June 6 – Governor Janet Mills today signed LD 946 “An Act To Protect the Privacy of Online Customer Information,” sponsored by Senator Shenna Bellows of Manchester. The internet privacy legislation, which garnered bipartisan support and unanimous approval in the Maine Senate, prevents the use, sale, or distribution of a customer’s personal information by internet providers without the express consent of the customer.
“Maine people value their privacy, online and off,” said Governor Mills. “The internet is a powerful tool, and as it becomes increasingly intertwined with our lives, it is appropriate to take steps to protect the personal information and privacy of Maine people. With this common-sense law, Maine people can access the internet with the knowledge and comfort that their personal information cannot be bought or sold by their ISPs without their express approval.”
“Internet privacy has become such a critical issue across our country and our state. Mainers need to be able to trust that the private data they send online won’t be sold or shared without their knowledge,” said Sen. Shenna Bellows, D-Manchester. “This law makes Maine first and best in the nation in protecting consumer privacy online.”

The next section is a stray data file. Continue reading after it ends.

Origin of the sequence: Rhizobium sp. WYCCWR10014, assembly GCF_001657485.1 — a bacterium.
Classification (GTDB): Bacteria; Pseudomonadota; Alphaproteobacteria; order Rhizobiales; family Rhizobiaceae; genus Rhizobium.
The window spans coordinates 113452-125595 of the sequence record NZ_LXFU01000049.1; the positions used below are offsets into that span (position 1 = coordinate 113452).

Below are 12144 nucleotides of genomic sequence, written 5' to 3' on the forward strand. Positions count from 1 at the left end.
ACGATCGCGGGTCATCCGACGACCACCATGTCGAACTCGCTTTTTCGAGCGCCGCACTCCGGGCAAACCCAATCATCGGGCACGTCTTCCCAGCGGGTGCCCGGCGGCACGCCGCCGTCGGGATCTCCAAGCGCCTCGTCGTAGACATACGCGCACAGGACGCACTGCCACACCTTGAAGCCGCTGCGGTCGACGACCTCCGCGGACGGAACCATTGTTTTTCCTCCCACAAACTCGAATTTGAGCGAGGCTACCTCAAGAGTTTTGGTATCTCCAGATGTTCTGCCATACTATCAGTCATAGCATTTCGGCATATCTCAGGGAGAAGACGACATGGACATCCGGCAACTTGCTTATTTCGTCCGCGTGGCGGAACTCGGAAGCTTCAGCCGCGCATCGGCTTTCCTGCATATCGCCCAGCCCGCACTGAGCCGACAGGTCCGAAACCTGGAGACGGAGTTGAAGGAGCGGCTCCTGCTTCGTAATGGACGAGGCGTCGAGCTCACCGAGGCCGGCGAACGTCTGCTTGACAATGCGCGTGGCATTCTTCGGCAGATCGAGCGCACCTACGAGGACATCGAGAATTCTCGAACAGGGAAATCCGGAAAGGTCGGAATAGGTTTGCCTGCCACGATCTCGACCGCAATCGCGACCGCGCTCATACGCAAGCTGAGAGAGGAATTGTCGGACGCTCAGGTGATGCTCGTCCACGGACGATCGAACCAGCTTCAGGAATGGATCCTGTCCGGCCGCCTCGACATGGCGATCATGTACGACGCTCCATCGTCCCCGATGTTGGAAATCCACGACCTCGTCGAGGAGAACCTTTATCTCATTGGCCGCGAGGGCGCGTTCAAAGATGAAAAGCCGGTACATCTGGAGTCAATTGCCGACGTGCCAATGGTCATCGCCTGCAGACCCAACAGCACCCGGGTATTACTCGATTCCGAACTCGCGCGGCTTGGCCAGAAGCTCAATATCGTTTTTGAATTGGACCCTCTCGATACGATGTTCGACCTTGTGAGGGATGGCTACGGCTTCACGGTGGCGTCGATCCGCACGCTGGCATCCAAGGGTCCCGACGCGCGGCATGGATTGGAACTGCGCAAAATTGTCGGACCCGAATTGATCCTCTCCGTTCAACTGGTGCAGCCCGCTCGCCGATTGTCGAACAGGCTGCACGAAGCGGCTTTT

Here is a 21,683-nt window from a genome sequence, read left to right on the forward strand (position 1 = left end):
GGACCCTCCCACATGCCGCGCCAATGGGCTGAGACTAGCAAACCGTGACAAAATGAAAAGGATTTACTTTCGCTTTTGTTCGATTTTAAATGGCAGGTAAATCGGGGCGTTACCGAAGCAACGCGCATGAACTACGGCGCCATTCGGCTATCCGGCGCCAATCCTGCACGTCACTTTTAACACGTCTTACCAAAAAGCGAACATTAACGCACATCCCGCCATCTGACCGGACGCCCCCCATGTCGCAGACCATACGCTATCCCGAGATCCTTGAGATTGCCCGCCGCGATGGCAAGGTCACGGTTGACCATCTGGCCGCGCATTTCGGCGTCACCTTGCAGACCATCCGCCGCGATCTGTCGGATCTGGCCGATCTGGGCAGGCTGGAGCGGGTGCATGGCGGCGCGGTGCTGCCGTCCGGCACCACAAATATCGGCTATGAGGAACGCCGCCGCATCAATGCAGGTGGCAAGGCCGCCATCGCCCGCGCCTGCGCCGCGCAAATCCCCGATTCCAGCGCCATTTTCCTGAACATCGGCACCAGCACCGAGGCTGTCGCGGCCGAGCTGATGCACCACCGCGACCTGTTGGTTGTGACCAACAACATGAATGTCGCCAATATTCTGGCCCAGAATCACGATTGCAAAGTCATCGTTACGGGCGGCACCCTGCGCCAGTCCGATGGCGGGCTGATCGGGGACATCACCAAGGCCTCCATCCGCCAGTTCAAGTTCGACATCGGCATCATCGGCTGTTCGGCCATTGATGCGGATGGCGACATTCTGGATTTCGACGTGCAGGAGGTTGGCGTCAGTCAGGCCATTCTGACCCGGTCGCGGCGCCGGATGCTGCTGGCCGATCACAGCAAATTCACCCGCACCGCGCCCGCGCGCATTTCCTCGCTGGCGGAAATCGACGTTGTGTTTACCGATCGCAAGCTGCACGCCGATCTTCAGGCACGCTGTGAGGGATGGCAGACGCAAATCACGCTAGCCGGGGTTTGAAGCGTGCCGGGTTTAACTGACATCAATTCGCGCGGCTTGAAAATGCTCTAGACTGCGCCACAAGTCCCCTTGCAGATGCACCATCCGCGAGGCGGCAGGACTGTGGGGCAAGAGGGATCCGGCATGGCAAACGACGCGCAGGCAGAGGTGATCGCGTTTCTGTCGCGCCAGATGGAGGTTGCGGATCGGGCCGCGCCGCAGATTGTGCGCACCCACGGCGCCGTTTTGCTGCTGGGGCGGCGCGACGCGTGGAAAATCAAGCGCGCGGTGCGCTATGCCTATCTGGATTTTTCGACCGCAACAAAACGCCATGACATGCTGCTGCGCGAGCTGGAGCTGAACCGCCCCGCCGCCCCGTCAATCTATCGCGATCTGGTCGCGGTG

LD 946 “An Act To Protect the Privacy of Online Customer Information” prohibits a provider of broadband Internet access service from using, disclosing, selling or permitting access to customer personal information unless the customer expressly consents to that use, disclosure, sale or access. The legislation also prohibits a provider from refusing to serve a customer, charging a customer a penalty or offering a customer a discount if the customer does or does not consent to the use, disclosure, sale or access of their personal information.
To allow the ISPs to adjust their practices and accommodate the new law’s privacy provisions, the law takes effect on July 1, 2020.
Source: Governor Mills
But as the Press Herald reported this week:
Maine internet service providers will face the strictest consumer privacy protections in the nation under a bill signed Thursday by Gov. Janet Mills, but the new law will almost certainly be challenged in court.
Several technology and communication trade groups warned in testimony before the Legislature that the measure may be in conflict with federal law and would likely be the subject of legal action.
Read more on the Press Herald.